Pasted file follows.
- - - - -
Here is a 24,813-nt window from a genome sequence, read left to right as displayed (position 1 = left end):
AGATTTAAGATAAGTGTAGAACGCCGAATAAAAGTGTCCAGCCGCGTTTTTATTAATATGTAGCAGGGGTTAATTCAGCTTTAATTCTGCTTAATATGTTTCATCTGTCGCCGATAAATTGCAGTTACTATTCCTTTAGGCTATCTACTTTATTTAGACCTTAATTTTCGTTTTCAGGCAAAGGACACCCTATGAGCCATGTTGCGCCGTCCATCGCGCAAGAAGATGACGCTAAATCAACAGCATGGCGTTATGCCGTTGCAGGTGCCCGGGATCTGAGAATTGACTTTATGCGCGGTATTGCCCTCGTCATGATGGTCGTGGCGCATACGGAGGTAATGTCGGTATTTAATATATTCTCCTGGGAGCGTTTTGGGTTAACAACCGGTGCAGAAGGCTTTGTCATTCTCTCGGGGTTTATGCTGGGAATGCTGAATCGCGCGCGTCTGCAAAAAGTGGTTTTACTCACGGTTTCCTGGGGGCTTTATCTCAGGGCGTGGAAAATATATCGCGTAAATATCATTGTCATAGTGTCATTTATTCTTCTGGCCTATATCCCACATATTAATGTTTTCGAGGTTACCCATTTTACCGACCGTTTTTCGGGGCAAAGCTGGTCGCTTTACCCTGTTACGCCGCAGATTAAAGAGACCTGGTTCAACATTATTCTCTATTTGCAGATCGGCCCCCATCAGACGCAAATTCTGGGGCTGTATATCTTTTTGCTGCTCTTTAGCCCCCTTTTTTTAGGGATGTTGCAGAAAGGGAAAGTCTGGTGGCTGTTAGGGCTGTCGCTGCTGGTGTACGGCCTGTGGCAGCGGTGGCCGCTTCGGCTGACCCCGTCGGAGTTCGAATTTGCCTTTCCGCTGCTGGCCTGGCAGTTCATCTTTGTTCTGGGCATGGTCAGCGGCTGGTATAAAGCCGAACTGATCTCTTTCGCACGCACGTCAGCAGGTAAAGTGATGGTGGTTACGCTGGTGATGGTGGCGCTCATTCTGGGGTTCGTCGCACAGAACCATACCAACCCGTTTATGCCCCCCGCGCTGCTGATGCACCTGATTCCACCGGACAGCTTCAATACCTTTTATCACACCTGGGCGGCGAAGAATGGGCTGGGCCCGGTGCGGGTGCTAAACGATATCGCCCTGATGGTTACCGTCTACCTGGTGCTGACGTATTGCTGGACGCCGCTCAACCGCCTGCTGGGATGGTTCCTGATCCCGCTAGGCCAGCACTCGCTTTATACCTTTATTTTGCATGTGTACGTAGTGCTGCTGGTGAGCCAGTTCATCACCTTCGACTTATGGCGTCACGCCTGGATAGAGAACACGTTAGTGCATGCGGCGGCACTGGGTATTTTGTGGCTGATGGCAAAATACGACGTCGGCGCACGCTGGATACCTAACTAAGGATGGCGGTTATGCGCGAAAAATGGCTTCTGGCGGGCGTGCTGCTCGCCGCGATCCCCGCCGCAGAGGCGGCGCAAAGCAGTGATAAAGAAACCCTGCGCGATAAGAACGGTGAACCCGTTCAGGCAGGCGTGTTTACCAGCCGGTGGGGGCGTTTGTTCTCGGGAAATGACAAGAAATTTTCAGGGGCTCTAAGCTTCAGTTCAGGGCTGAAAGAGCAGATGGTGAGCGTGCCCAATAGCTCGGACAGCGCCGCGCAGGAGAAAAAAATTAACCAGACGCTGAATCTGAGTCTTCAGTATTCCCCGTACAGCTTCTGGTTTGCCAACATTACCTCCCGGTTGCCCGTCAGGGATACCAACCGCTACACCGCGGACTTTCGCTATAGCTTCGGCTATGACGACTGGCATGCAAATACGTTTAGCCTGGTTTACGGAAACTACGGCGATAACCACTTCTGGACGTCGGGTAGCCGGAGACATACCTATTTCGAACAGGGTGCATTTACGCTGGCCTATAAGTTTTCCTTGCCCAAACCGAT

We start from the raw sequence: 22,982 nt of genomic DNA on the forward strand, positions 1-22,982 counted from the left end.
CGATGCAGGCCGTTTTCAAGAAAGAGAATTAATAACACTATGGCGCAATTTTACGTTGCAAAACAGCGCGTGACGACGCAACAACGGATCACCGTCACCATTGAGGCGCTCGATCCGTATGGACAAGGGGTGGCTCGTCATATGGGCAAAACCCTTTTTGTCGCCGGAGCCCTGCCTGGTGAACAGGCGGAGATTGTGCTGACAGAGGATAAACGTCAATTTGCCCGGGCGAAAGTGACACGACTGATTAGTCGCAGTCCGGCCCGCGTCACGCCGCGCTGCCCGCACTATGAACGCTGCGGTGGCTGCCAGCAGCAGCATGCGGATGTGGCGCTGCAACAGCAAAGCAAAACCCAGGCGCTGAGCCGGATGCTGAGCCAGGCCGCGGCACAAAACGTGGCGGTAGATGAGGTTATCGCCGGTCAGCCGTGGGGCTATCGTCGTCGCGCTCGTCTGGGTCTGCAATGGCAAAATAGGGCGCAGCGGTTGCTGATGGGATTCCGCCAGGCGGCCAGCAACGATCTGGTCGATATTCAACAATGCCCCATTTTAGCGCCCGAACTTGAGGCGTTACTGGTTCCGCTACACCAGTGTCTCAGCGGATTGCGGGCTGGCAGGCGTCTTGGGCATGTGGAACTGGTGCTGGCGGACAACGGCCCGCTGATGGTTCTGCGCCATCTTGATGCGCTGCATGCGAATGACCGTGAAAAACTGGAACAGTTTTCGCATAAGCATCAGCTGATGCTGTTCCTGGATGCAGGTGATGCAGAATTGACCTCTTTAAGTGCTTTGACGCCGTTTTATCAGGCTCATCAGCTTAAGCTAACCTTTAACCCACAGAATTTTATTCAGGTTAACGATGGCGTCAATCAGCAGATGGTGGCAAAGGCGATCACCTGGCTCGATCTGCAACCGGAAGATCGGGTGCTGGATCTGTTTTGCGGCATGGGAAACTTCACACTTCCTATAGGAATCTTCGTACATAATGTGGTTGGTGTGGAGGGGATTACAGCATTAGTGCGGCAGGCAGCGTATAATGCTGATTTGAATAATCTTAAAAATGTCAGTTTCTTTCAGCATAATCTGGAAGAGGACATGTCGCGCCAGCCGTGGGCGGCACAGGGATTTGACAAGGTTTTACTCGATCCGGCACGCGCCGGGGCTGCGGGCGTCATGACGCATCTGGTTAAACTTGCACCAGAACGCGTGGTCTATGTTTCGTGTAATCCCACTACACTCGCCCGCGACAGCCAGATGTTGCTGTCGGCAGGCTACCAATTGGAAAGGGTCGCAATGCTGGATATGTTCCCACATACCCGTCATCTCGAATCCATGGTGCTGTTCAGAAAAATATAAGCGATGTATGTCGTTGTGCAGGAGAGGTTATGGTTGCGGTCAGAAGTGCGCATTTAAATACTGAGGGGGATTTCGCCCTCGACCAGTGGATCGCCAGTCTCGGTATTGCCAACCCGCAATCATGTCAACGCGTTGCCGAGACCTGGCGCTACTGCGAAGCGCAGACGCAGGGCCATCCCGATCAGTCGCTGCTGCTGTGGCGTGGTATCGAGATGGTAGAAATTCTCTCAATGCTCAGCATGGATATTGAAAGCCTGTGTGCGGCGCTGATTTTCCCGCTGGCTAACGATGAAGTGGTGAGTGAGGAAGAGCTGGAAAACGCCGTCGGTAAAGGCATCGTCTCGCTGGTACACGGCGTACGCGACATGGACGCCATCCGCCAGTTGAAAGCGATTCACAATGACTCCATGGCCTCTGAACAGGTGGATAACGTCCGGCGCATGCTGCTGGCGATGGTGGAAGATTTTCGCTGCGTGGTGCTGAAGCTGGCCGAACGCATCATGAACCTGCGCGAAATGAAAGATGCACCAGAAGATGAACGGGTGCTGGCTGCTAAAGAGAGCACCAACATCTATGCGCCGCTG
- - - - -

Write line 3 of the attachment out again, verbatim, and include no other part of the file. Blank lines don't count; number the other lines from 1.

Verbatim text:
We start from the raw sequence: 22,982 nt of genomic DNA on the forward strand, positions 1-22,982 counted from the left end.